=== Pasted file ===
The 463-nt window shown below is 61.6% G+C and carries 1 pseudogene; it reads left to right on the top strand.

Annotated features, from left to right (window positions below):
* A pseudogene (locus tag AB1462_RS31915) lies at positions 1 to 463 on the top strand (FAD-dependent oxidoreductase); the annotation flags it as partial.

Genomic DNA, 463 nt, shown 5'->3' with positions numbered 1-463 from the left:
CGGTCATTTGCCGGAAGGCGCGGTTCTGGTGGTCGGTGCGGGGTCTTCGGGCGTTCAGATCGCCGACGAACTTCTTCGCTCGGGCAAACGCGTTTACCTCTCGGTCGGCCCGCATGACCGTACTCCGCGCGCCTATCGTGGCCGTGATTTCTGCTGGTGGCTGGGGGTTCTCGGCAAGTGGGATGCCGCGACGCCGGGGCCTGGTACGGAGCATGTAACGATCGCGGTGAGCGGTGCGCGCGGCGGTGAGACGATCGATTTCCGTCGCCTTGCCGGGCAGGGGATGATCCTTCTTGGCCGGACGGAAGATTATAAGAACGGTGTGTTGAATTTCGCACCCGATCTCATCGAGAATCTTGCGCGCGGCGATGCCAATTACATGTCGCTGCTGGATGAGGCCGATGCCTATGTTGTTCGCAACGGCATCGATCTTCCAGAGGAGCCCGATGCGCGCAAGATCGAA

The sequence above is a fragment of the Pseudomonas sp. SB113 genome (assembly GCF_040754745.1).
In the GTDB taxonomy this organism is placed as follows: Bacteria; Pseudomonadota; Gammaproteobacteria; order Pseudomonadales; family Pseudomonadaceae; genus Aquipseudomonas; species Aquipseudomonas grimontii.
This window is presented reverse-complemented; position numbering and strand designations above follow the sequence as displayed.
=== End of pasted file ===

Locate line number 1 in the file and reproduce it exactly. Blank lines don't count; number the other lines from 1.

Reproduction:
The 463-nt window shown below is 61.6% G+C and carries 1 pseudogene; it reads left to right on the top strand.